Ways Rainwater Can Attack Your Home
Rainwater might be entirely natural and beneficial for the earth in moderation, but buildings and water aren't the best of friends. Once your roof fails and rain goes where it shouldn't, it can leave a trail of damage. That's why you should book a roofing inspection if you suspect anything is wrong. Here are several ways that water can attack your home.
Destabilised Ceiling Plaster
You may be experiencing a deluge when you notice puddles of rainwater on the carpet and the drips falling through the ceiling. As you rush to capture the drops with a bucket and any containers you can find, you may wonder who to call for emergency roof repairs before the situation escalates. Unfortunately, once water is dripping through the ceiling, it may have soaked and permeated the crawl space. Water can spoil plaster as dust sticks to the damp areas, leaving dirty brown patches. Water-logged plaster is also heavy, and it can detach from the ceiling joists, the supporting timber beams, which may also have rotted.
To grow, mould loves certain conditions, such as dark ceiling cavities and moisture. Mould can fester in roofing insulation and ceiling plaster before spreading to the walls. This creates an unhealthy building and atmosphere.
The wiring for lights, and possibly appliances such as air conditioning, travel through the crawl space. Electricity and water don't combine well, and their mingling could cause an electrical fire. Even though the system probably has built-in safety mechanisms, your cabling could be ruined.
Dampness in External Walls
Instead of leaking through the roof, sometimes water attacks your home by another route — by cascading over the sides of gutters. When this happens, rainwater runs down the external walls, which can become damp and grow mould. If it happens continually and the sun doesn't have a chance to dry out the cladding, the dampness can spread. Mud and dirt can also wear away at the finish and give your home a grubby look.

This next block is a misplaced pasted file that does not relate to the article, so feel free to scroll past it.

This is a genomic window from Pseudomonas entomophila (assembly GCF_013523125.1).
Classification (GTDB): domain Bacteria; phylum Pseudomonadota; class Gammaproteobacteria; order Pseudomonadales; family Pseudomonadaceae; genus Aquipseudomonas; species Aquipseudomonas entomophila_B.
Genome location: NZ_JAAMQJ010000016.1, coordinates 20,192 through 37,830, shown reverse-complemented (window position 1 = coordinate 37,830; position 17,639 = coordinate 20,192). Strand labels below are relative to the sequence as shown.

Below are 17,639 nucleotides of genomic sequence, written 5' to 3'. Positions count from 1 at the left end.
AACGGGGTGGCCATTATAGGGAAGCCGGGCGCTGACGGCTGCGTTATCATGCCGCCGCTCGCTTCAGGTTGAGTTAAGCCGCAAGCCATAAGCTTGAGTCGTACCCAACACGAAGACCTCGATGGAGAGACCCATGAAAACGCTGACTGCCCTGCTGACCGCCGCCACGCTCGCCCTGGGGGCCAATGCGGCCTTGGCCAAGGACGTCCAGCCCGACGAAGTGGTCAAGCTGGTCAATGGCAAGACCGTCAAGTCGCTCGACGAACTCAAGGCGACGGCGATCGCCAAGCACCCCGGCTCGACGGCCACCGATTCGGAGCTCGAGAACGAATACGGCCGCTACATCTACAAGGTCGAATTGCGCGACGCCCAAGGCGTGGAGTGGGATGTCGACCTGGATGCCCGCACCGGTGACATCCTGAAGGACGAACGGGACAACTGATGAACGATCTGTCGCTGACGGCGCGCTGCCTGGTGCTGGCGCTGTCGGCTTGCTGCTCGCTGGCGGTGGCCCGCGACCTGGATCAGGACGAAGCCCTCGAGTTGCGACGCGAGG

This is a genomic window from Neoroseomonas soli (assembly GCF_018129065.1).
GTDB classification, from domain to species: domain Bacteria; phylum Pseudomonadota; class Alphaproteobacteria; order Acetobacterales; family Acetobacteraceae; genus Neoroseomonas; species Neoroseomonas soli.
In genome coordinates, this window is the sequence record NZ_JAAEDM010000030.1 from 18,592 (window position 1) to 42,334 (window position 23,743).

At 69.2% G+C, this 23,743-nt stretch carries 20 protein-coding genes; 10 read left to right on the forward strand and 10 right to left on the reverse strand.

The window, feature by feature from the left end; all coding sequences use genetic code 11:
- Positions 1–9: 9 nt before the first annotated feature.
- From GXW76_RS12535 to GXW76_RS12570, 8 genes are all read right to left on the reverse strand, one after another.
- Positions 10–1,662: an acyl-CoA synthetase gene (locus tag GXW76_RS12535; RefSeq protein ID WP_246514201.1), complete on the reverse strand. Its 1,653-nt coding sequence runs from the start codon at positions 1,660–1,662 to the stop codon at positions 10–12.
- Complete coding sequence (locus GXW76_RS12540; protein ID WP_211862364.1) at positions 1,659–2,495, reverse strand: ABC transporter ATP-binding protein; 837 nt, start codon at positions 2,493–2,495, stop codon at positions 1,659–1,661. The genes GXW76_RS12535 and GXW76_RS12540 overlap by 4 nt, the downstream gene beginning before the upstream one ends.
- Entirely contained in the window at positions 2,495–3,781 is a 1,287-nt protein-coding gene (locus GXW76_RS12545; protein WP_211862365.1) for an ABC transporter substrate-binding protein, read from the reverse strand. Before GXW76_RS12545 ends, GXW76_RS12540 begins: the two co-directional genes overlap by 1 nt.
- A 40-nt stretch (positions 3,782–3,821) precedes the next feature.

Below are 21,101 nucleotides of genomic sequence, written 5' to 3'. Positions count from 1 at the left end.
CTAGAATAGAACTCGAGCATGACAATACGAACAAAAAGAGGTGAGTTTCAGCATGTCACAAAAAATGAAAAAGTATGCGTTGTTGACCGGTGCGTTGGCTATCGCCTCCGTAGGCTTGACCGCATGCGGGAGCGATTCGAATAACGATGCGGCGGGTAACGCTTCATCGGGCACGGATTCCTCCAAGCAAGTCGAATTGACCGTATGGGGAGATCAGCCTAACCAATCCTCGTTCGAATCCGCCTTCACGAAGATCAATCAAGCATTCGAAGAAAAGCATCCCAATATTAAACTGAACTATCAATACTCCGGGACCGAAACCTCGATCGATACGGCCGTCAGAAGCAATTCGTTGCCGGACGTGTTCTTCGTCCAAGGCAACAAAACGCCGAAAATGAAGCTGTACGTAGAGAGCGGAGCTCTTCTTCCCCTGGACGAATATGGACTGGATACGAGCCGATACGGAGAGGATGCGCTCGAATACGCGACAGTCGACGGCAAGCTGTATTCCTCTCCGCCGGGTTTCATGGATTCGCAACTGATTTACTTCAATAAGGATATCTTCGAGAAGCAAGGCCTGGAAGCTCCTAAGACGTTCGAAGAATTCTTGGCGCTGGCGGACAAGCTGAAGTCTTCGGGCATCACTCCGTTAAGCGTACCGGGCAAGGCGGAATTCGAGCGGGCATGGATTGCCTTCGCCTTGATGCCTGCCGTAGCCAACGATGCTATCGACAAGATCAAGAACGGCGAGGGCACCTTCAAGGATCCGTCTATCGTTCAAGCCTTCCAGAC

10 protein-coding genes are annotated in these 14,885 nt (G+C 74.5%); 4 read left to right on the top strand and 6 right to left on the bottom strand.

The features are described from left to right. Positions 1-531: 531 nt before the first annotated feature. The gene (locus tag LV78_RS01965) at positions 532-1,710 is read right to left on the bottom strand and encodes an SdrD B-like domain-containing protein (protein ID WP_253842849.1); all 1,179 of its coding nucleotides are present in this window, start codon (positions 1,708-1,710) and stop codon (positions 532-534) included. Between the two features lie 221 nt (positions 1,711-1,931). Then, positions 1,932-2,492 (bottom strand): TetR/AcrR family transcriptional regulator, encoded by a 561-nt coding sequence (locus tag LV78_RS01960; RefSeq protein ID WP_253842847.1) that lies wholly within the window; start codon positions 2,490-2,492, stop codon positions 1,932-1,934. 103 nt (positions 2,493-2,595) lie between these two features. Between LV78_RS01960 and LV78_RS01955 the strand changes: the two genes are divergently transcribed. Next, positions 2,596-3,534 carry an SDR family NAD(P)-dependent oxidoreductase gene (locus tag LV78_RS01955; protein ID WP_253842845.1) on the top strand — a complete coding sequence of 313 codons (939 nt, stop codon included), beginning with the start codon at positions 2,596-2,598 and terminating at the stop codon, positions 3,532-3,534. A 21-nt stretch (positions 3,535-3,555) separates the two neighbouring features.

Typically, working gutters channel water flow around the roof perimeter and through the downpipes, safely away from your home. However, once rain overflows the gutters and runs down the walls, it can pool around the building foundations. The earth around the area can become bogged and unstable. While the situation may not seem as urgent as rain leaking through the ceiling and soaking your carpet, the damage is just as sinister.
Wrecked Paving and Garden
Uncontrolled water around the base of the building can also degrade the pavement and garden. Concrete can form a green haze as mould spreads through the surface. Additionally, nearby foliage and plants can suffer from overwatering. Thus, if you notice signs of dampness both inside and outside, contact roofing services which can inspect both the roof and gutters for problems.